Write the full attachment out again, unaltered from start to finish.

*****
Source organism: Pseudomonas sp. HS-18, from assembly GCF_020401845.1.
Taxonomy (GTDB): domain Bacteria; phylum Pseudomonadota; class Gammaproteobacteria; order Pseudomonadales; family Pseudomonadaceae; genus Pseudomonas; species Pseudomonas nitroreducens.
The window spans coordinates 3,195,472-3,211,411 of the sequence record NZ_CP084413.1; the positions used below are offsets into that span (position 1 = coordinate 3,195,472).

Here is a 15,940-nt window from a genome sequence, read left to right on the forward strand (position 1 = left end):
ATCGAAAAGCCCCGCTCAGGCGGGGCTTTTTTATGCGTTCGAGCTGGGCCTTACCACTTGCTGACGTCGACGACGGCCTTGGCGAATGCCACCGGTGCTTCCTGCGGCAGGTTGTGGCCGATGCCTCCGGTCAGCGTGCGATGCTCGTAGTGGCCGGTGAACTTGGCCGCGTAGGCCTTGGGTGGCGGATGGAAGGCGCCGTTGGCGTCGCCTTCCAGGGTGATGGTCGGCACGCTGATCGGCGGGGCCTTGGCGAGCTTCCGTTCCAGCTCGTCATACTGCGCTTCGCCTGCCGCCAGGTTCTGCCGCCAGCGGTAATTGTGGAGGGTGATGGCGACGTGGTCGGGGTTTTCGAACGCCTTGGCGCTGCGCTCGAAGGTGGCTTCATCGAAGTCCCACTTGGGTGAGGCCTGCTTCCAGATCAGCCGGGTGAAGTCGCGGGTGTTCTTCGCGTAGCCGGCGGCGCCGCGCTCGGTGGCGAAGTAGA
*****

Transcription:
Source organism: Pseudomonas sp. HS-18, from assembly GCF_020401845.1.
Taxonomy (GTDB): domain Bacteria; phylum Pseudomonadota; class Gammaproteobacteria; order Pseudomonadales; family Pseudomonadaceae; genus Pseudomonas; species Pseudomonas nitroreducens.
The window spans coordinates 3,195,472-3,211,411 of the sequence record NZ_CP084413.1; the positions used below are offsets into that span (position 1 = coordinate 3,195,472).

Here is a 15,940-nt window from a genome sequence, read left to right on the forward strand (position 1 = left end):
ATCGAAAAGCCCCGCTCAGGCGGGGCTTTTTTATGCGTTCGAGCTGGGCCTTACCACTTGCTGACGTCGACGACGGCCTTGGCGAATGCCACCGGTGCTTCCTGCGGCAGGTTGTGGCCGATGCCTCCGGTCAGCGTGCGATGCTCGTAGTGGCCGGTGAACTTGGCCGCGTAGGCCTTGGGTGGCGGATGGAAGGCGCCGTTGGCGTCGCCTTCCAGGGTGATGGTCGGCACGCTGATCGGCGGGGCCTTGGCGAGCTTCCGTTCCAGCTCGTCATACTGCGCTTCGCCTGCCGCCAGGTTCTGCCGCCAGCGGTAATTGTGGAGGGTGATGGCGACGTGGTCGGGGTTTTCGAACGCCTTGGCGCTGCGCTCGAAGGTGGCTTCATCGAAGTCCCACTTGGGTGAGGCCTGCTTCCAGATCAGCCGGGTGAAGTCGCGGGTGTTCTTCGCGTAGCCGGCGGCGCCGCGCTCGGTGGCGAAGTAGA